Because of the number and might of the Hebrew people in Egypt, the pharaoh enslaved them and ordered that all male Hebrew babies be put to death. In direct defiance of that wicked edict, Moses’ parents hid their baby for three months, then placed him in a waterproofed basket along the banks of the Nile River near the place where Pharaoh’s daughter bathed. One can only imagine the faith it took for them to risk their own lives, as well as the life of their baby, by placing him into that basket and introducing him into the very household of the one who wanted all male Hebrew babies slain.

By God’s providence, Pharaoh’s daughter found the baby, took pity on him, and adopted him into her family. More than that, the Lord used Moses’ quick-thinking sister, Miriam, to arrange for Jochebed to nurse and care for her own son! That gave Moses’ family the opportunity to teach him of God’s promises for Israel to inherit the Promised Land, become a mighty nation, and be a blessing to all nations. They helped instill within Moses the faith in God that would later characterize his life.

You may never be called on to make the kind of sacrifice that Moses’ parents made, but no matter what the risks, remember God always honors your obedience.

Suggestions for Prayer

Thank God for His plan for your life. Seek wisdom and grace to live accordingly.

For Further Study

Read of Israel’s oppression and Moses’ birth in Exodus 1:1—2:10.

From Drawing Near by John MacArthur

Joyce Meyer – An Attitude of Gratitude

Rejoice in the Lord always [delight, gladden yourselves in Him]; again I say, Rejoice! Let all men know and perceive and recognize your unselfishness (your considerateness, your forbearing spirit) . . . Do not fret or have any anxiety about anything, but in every circumstance and in everything, by prayer and petition (definite requests), with thanksgiving, continue to make your wants known to God.

— Philippians 4:4-6 (AMPC)

You need to develop an “attitude of gratitude.” This doesn’t mean you should live with your heads in the clouds and pretend nothing negative exists. It simply means you make it your goal in life to be as positive as possible.

Go to bed tonight pondering everything you have to be thankful for. Do the same first thing tomorrow morning. Thank God for everything—a convenient parking place; the fact you can walk, see, or hear; your children. Don’t become discouraged with yourself when you fall short, and don’t quit. Keep at it until you have developed new habits.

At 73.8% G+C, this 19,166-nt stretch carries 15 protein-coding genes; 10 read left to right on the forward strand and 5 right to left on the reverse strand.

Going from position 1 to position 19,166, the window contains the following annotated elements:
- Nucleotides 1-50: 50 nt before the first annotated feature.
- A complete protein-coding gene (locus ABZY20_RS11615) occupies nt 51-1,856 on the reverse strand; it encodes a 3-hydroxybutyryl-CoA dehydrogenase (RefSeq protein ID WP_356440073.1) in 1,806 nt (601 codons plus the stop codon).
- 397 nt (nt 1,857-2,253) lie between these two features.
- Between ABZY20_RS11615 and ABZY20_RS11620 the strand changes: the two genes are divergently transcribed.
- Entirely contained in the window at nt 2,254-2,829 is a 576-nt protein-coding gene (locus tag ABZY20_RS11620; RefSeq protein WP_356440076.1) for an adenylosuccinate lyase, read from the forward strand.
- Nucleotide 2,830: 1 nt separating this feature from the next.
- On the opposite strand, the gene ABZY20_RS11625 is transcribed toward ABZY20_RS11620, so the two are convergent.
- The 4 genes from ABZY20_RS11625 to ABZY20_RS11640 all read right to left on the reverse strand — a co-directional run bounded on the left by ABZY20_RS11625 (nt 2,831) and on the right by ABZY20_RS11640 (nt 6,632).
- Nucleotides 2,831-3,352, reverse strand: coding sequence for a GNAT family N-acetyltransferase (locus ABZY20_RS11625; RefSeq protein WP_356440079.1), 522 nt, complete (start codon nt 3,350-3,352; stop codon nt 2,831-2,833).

Prayer of the Day: Father, I have so much to thank You for, but mostly, I thank You for saving me and for being with me all the time. I love You, amen.

Truth for Life; Alistair Begg – Living the Truth

If you know these things, blessed are you if you do them.

John 13:17

Can you recall a time when a stranger approached you out of the blue and asked what you believe about Jesus Christ and the Christian faith? I imagine that you have had very few, if any, experiences like that. We ought to be prepared for such encounters, to be sure; the apostle Peter tells us to be ready to give a reason for the hope we have (1 Peter 3:15). But opportunities to explain what we believe most often result not from random encounters with strangers but from the way we live day in and day out before those who know us well.

How we live and what we believe ought to reflect our attachment to Christ. This is one reason why Peter says Christians are “a people for [God’s] own possession” (1 Peter 2:9). Our connection to Jesus as those who are in Him and belong to Him is comprehensive. That means we are not at liberty to believe whatever we want; we are not free to form our own views of marriage, of sexuality, of finance, or of anything else. Our view is now to reflect that of our Messiah and Teacher, Jesus. But He is not content with His disciples simply knowing the truth. They also need to be living the truth: “If you know these things, blessed are you if you do them.” Believing must lead to doing. We are not free to behave in any way we like either, then. Our conduct is to reflect that of our sacrificial Savior, Jesus.